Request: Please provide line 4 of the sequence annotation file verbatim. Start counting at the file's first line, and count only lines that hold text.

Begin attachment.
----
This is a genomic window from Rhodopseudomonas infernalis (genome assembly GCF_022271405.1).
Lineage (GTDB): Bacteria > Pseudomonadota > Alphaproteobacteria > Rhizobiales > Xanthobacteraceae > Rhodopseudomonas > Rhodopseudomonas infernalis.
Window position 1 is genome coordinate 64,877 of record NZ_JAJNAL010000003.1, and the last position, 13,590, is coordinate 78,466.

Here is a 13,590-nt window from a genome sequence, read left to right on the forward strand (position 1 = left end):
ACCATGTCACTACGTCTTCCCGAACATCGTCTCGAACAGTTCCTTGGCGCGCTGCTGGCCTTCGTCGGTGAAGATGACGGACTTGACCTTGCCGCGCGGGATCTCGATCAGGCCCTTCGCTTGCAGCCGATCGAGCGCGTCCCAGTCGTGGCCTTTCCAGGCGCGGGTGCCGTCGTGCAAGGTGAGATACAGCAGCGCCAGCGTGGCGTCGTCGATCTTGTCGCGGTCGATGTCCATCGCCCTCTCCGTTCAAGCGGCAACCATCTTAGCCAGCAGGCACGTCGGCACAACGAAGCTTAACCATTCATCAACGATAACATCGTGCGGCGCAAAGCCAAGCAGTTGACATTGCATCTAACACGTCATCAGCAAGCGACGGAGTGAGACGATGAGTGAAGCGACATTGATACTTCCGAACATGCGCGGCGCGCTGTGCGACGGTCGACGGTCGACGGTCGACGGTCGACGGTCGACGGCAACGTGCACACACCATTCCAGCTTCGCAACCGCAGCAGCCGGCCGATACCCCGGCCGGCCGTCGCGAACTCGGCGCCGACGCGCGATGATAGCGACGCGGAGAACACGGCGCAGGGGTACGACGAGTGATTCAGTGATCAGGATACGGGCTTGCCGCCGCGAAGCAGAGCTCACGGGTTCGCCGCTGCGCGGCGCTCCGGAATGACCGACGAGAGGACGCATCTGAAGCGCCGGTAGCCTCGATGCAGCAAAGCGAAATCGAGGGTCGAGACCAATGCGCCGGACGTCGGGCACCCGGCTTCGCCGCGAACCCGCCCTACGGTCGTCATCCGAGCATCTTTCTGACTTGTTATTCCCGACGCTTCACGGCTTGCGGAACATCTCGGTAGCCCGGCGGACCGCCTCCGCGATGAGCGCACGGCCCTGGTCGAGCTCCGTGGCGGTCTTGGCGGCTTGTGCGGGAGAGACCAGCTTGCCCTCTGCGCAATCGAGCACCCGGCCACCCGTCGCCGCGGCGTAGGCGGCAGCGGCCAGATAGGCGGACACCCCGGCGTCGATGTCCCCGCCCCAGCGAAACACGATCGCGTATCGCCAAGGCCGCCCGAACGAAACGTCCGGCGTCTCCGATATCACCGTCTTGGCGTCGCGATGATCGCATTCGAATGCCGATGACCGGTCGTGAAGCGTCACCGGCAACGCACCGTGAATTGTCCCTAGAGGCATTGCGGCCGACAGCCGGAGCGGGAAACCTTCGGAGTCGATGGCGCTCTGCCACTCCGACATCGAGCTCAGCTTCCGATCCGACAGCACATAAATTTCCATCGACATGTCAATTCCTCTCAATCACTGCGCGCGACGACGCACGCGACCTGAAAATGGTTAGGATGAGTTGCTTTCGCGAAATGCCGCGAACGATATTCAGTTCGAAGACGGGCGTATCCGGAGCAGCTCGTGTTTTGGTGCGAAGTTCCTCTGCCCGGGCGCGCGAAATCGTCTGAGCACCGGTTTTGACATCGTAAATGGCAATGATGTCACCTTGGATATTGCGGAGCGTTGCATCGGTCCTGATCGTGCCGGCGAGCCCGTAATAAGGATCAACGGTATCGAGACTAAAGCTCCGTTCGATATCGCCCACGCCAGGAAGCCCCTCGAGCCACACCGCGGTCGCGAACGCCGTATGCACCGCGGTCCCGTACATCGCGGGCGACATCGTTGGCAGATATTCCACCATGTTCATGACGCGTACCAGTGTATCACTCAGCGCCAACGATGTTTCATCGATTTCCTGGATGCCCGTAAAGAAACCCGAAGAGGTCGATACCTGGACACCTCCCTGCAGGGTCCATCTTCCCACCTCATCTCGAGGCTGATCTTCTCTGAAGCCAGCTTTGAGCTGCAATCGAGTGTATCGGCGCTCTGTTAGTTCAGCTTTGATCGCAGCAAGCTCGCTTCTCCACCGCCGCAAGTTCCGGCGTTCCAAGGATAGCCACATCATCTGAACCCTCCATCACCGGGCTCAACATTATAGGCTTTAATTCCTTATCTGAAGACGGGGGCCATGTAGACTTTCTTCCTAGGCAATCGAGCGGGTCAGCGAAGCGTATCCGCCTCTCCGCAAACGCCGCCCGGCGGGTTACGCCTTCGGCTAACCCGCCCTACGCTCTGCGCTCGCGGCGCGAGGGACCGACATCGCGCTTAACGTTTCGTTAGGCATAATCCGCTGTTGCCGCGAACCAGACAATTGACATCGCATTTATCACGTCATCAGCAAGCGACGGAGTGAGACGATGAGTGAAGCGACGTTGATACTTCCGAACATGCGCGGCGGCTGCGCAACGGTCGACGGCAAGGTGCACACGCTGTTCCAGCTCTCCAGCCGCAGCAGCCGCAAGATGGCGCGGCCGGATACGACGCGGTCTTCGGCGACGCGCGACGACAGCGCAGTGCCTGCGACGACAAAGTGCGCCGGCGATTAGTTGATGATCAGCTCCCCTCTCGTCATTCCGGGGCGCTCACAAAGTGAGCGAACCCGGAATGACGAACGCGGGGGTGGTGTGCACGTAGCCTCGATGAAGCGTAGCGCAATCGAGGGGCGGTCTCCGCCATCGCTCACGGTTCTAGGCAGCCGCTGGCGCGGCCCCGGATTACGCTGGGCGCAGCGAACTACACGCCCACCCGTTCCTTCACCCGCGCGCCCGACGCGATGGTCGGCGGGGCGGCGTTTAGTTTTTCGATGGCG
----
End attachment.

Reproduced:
Here is a 13,590-nt window from a genome sequence, read left to right on the forward strand (position 1 = left end):